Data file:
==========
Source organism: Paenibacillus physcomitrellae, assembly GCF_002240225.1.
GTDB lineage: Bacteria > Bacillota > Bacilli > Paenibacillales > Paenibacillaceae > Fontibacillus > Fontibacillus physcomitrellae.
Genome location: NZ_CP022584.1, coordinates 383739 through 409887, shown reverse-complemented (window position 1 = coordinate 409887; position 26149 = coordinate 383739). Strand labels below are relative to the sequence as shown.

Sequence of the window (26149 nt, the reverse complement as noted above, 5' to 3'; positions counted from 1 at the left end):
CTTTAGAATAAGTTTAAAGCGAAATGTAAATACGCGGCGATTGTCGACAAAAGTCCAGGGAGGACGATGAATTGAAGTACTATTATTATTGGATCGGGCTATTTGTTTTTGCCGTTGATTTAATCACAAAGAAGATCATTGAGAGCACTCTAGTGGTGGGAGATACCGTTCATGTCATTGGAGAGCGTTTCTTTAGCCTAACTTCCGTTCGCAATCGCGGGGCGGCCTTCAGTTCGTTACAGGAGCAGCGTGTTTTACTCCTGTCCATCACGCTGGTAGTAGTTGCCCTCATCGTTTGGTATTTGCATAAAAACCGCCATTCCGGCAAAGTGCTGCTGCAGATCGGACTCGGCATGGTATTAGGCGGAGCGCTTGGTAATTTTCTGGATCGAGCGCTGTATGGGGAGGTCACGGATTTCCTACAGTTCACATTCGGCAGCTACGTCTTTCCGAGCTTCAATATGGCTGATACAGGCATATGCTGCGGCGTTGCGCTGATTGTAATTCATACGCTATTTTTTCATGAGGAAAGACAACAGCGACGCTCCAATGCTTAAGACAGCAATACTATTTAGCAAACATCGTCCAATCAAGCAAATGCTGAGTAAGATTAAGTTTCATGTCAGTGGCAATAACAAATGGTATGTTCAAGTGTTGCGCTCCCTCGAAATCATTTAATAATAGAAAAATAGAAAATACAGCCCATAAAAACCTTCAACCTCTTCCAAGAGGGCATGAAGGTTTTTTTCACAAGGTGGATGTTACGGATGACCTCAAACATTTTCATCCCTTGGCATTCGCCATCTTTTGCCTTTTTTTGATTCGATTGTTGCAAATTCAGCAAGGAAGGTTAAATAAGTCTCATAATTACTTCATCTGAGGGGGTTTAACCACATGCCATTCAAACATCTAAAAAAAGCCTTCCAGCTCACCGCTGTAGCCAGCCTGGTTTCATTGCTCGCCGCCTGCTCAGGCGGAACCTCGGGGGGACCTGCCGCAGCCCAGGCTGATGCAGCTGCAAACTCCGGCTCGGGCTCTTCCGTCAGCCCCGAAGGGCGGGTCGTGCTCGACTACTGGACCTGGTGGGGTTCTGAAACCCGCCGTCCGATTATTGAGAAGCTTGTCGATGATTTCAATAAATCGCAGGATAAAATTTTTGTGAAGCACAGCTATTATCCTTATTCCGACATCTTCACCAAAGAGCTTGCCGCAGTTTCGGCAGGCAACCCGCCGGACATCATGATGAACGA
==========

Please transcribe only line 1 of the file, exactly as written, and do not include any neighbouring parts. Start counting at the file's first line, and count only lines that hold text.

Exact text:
Source organism: Paenibacillus physcomitrellae, assembly GCF_002240225.1.